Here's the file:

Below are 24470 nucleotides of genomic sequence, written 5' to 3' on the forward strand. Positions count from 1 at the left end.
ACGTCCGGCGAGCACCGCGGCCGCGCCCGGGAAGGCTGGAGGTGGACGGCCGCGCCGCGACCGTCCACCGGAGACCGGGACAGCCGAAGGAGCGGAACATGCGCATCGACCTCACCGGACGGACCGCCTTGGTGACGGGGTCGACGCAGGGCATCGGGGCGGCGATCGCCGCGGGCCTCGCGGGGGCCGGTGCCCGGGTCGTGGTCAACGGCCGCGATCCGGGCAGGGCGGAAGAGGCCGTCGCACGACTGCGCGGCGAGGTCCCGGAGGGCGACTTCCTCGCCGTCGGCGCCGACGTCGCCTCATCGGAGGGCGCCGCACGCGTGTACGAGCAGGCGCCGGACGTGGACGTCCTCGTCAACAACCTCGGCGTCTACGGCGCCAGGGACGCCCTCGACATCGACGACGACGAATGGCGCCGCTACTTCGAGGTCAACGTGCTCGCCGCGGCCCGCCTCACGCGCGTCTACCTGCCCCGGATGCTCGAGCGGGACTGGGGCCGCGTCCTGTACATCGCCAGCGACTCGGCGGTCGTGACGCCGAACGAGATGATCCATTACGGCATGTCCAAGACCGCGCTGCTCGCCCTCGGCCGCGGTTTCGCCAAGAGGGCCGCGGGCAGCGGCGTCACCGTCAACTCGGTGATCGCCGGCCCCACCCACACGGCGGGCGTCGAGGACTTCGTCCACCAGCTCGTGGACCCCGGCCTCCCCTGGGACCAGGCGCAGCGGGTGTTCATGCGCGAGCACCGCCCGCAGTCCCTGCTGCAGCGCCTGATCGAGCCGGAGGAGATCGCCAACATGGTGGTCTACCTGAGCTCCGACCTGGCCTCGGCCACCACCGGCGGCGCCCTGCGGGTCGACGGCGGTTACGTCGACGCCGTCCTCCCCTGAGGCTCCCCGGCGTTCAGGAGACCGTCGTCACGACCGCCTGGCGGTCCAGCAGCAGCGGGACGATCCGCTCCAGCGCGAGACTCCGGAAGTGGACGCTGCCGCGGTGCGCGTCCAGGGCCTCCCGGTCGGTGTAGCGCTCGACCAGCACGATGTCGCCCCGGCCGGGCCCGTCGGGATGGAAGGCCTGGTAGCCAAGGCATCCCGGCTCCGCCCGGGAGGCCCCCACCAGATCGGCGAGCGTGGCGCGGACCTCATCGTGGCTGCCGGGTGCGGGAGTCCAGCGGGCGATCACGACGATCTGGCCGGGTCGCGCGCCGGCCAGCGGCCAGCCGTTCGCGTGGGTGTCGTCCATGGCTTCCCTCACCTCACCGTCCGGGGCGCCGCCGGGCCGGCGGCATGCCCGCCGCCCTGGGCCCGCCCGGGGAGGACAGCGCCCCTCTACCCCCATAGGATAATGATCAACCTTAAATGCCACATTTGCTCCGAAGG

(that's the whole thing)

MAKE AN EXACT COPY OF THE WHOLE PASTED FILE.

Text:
Below are 24470 nucleotides of genomic sequence, written 5' to 3' on the forward strand. Positions count from 1 at the left end.
ACGTCCGGCGAGCACCGCGGCCGCGCCCGGGAAGGCTGGAGGTGGACGGCCGCGCCGCGACCGTCCACCGGAGACCGGGACAGCCGAAGGAGCGGAACATGCGCATCGACCTCACCGGACGGACCGCCTTGGTGACGGGGTCGACGCAGGGCATCGGGGCGGCGATCGCCGCGGGCCTCGCGGGGGCCGGTGCCCGGGTCGTGGTCAACGGCCGCGATCCGGGCAGGGCGGAAGAGGCCGTCGCACGACTGCGCGGCGAGGTCCCGGAGGGCGACTTCCTCGCCGTCGGCGCCGACGTCGCCTCATCGGAGGGCGCCGCACGCGTGTACGAGCAGGCGCCGGACGTGGACGTCCTCGTCAACAACCTCGGCGTCTACGGCGCCAGGGACGCCCTCGACATCGACGACGACGAATGGCGCCGCTACTTCGAGGTCAACGTGCTCGCCGCGGCCCGCCTCACGCGCGTCTACCTGCCCCGGATGCTCGAGCGGGACTGGGGCCGCGTCCTGTACATCGCCAGCGACTCGGCGGTCGTGACGCCGAACGAGATGATCCATTACGGCATGTCCAAGACCGCGCTGCTCGCCCTCGGCCGCGGTTTCGCCAAGAGGGCCGCGGGCAGCGGCGTCACCGTCAACTCGGTGATCGCCGGCCCCACCCACACGGCGGGCGTCGAGGACTTCGTCCACCAGCTCGTGGACCCCGGCCTCCCCTGGGACCAGGCGCAGCGGGTGTTCATGCGCGAGCACCGCCCGCAGTCCCTGCTGCAGCGCCTGATCGAGCCGGAGGAGATCGCCAACATGGTGGTCTACCTGAGCTCCGACCTGGCCTCGGCCACCACCGGCGGCGCCCTGCGGGTCGACGGCGGTTACGTCGACGCCGTCCTCCCCTGAGGCTCCCCGGCGTTCAGGAGACCGTCGTCACGACCGCCTGGCGGTCCAGCAGCAGCGGGACGATCCGCTCCAGCGCGAGACTCCGGAAGTGGACGCTGCCGCGGTGCGCGTCCAGGGCCTCCCGGTCGGTGTAGCGCTCGACCAGCACGATGTCGCCCCGGCCGGGCCCGTCGGGATGGAAGGCCTGGTAGCCAAGGCATCCCGGCTCCGCCCGGGAGGCCCCCACCAGATCGGCGAGCGTGGCGCGGACCTCATCGTGGCTGCCGGGTGCGGGAGTCCAGCGGGCGATCACGACGATCTGGCCGGGTCGCGCGCCGGCCAGCGGCCAGCCGTTCGCGTGGGTGTCGTCCATGGCTTCCCTCACCTCACCGTCCGGGGCGCCGCCGGGCCGGCGGCATGCCCGCCGCCCTGGGCCCGCCCGGGGAGGACAGCGCCCCTCTACCCCCATAGGATAATGATCAACCTTAAATGCCACATTTGCTCCGAAGG